# Showing a matrix is positive (semi) definite

I have a matrix, given by

$$\frac{1}{(1+x_1^2+x_2^2+\cdots+x_n^2)^{3/2}}\begin{bmatrix} x_{1}^2 & x_{1}x_2 & x_{1}x_3 & \dots & x_{1}x_n \\ x_{2}x_1 & x_{2}^2 & x_{2}x_3 & \dots & x_{2}x_n \\ \vdots & \vdots & \vdots & \ddots & \vdots \\ x_{n}x_1 & x_{n}x_2 & x_{n}x_3 & \dots & x_{n}^2 \end{bmatrix},$$ where $x_i \in \mathbb{R}$. I want to show that this is positive (semi)definite. There are many methods, naturally. I could show the determinant of the all the minors are positive, but how? I could try to work out the eigenvalues, but how? I could try and show this matrix is diagonally dominant with positive diagonals, but how? I could simply apply the definition of positive definite-ness, and see if the resulting number is non-negative, but it is a mess and it's not immediate to me why the result is non-negative.

I appreciate any help, thank you.

• Hint: the odd numbered methods you list are more practical than you think. – kimchi lover Feb 7 '18 at 19:42
• Which ones in particular? The minors determinant one is easy to show numerically but I’m not quite sure how I’d get the determinant easily by hand. Diagonally dominant I’m not sure will even work here (only for special cases on the choices of $x_i$. – Sorey Feb 7 '18 at 19:53
• It was a dumb comment. I meant, the even numbered ideas were easy, as in the answer below. – kimchi lover Feb 7 '18 at 20:27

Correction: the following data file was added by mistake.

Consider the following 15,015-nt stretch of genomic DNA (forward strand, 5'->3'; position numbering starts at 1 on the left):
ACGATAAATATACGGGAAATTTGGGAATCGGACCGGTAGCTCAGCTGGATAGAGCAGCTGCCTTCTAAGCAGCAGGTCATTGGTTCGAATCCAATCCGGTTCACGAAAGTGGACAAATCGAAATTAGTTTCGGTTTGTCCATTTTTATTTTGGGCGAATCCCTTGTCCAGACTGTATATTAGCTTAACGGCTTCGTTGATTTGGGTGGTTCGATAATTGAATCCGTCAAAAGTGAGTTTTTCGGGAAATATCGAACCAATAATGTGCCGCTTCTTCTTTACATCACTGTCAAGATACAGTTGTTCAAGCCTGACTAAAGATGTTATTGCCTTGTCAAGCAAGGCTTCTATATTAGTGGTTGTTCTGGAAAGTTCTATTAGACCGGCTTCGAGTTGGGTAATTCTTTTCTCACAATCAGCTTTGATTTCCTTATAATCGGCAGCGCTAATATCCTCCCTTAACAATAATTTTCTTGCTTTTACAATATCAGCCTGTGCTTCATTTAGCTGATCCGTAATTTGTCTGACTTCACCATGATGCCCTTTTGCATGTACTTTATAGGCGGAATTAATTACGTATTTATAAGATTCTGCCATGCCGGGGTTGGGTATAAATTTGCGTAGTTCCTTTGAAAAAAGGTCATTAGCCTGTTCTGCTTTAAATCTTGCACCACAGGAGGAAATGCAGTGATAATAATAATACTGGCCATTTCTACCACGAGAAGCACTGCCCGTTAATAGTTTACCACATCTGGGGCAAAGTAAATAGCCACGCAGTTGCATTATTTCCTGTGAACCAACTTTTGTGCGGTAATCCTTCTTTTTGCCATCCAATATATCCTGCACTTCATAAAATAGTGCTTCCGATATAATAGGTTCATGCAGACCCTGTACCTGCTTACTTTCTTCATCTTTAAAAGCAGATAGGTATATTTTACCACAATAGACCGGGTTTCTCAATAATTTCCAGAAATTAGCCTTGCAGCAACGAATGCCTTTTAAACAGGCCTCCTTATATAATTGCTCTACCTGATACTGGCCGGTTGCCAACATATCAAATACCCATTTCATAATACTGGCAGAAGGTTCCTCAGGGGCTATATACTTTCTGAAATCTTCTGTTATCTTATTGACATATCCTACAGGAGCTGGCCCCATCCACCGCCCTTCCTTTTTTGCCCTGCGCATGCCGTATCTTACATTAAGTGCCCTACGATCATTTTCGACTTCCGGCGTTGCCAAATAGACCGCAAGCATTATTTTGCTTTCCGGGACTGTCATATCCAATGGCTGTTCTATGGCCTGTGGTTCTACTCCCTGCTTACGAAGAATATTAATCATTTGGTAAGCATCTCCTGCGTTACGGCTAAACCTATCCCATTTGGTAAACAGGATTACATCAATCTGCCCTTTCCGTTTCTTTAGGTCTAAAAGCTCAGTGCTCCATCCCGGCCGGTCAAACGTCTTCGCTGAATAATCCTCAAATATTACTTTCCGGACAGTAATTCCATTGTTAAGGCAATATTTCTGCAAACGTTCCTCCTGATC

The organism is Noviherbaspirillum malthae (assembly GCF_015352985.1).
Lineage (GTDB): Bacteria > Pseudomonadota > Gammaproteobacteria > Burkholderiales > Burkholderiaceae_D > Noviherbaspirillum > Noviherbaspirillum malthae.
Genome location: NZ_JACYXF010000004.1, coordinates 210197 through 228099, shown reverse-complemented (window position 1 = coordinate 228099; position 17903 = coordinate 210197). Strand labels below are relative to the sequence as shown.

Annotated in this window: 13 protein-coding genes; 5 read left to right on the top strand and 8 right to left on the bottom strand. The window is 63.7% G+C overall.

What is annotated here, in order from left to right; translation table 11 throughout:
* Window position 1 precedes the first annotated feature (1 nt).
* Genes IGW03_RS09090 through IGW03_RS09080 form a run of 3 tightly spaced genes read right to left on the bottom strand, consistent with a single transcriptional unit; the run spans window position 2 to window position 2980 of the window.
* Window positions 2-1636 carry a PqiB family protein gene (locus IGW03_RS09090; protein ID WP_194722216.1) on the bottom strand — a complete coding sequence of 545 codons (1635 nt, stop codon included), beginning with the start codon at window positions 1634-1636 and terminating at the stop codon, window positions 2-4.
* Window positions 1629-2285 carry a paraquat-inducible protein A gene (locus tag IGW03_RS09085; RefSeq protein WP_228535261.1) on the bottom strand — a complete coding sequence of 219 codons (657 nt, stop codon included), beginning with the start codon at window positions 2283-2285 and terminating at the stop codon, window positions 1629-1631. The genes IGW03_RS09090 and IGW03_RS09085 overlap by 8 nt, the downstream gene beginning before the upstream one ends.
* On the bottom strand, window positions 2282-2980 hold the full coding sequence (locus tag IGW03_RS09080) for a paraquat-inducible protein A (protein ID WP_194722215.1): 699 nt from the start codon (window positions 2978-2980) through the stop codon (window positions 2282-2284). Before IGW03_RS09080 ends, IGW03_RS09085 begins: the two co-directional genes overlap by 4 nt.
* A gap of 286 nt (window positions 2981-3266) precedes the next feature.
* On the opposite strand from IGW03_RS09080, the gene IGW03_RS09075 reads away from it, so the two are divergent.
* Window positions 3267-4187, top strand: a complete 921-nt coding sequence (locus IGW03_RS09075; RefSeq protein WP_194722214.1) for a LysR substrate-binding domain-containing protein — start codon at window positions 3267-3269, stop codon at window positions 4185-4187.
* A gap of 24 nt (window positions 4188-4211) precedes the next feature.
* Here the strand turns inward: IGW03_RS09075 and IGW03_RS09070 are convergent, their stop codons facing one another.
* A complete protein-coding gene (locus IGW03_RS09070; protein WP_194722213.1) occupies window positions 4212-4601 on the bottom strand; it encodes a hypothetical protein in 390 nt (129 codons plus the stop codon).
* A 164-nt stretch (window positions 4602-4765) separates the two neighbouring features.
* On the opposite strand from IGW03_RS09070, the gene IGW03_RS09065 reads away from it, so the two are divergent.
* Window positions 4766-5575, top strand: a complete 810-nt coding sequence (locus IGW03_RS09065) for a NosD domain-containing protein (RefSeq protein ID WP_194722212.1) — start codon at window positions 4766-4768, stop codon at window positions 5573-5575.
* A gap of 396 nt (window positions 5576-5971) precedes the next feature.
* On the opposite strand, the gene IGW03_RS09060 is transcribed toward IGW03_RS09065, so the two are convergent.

$$A := \frac{1}{(1+x_1^2+x_2^2+\cdots+x_n^2)^{3/2}}\begin{bmatrix} x_{1}^2 & x_{1}x_2 & x_{1}x_3 & \dots & x_{1}x_n \\ x_{2}x_1 & x_{2}^2 & x_{2}x_3 & \dots & x_{2}x_n \\ \vdots & \vdots & \vdots & \ddots & \vdots \\ x_{n}x_1 & x_{n}x_2 & x_{n}x_3 & \dots & x_{n}^2 \end{bmatrix},$$
$$A(x) := \frac{1}{g(x)} xx^T, \quad g(x) := (1+x_1^2+x_2^2+\cdots+x_n^2)^{3/2} > 0, \forall x \in \mathbb{R}^n$$ where $x = \begin{pmatrix} x_1 \\ x_2 \\ \vdots \\ x_n\end{pmatrix}$.
\begin{align*} z^T A(x) z &\geq 0, \forall z \in \mathbb{R}^n \Leftrightarrow \\ \frac{1}{g(x)} z^T x x^T z &\geq 0 \Leftrightarrow \\ \frac{1}{g(x)} (x^T z)^T (x^T z) = \frac{1}{g(x)} \| x^T z \|_2^2 &\geq 0 \end{align*} which is true for all $z \in \mathbb{R}^n$ by the nonnegativity of the norm and of the fact that $g(x) > 0, \forall x$.